You can host a basic web application, such as a blog or simple website in a VPC, and gain the additional layers of privacy and security afforded by Amazon VPC. You can help secure the website by creating security group rules which allow the webserver to respond to inbound HTTP and SSL requests from the Internet while simultaneously prohibiting the webserver from initiating outbound connections to the Internet. You can create a VPC that supports this use case by selecting "VPC with a Single Public Subnet Only" from the Amazon VPC console wizard.
If you are not already familiar with Linux system administration, you will need to devote a great deal of time to familiarizing yourself with all of the applications you're using and the CentOS operating system - you could pay someone else to set up your VPS for you, but that wouldn't help down the road when you need to update software and resolve administrative issues... (if you're not sure, go with a managed service)
In this case, providers do not offer any help in case any problems are encountered with unmanaged VPS accounts. The customers should, therefore, have a thorough knowledge of Linux operating system and understand the ways to control the VPS so as to ensure uptime, reliability, and server stability. There may be problems related to resources, software, performance, or configuration- all of them have to be handled by the clients themselves. The web host will only look into problems related to network or hardware in case of unmanaged hosting.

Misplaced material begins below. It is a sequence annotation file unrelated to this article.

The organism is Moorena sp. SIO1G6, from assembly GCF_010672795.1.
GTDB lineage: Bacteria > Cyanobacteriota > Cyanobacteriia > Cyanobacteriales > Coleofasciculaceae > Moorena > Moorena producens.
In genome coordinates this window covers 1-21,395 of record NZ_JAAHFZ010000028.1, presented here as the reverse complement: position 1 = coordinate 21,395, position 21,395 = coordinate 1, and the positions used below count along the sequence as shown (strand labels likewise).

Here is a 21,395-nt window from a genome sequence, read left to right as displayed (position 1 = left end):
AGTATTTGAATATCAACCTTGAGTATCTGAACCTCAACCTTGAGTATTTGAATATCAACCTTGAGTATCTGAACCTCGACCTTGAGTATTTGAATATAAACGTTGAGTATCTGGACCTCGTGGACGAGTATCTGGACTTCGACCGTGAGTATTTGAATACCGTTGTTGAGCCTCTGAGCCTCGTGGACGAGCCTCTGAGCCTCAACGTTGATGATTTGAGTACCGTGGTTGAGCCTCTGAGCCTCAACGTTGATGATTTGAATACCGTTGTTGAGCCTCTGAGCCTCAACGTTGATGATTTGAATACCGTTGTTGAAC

A VPS runs its own copy of an operating system (OS), and customers may have superuser-level access to that operating system instance, so they can install almost any software that runs on that OS. For many purposes they are functionally equivalent to a dedicated physical server, and being software-defined, are able to be much more easily created and configured. They are priced much lower than an equivalent physical server. However, as they share the underlying physical hardware with other VPSes, performance may be lower, depending on the workload of any other executing virtual machines.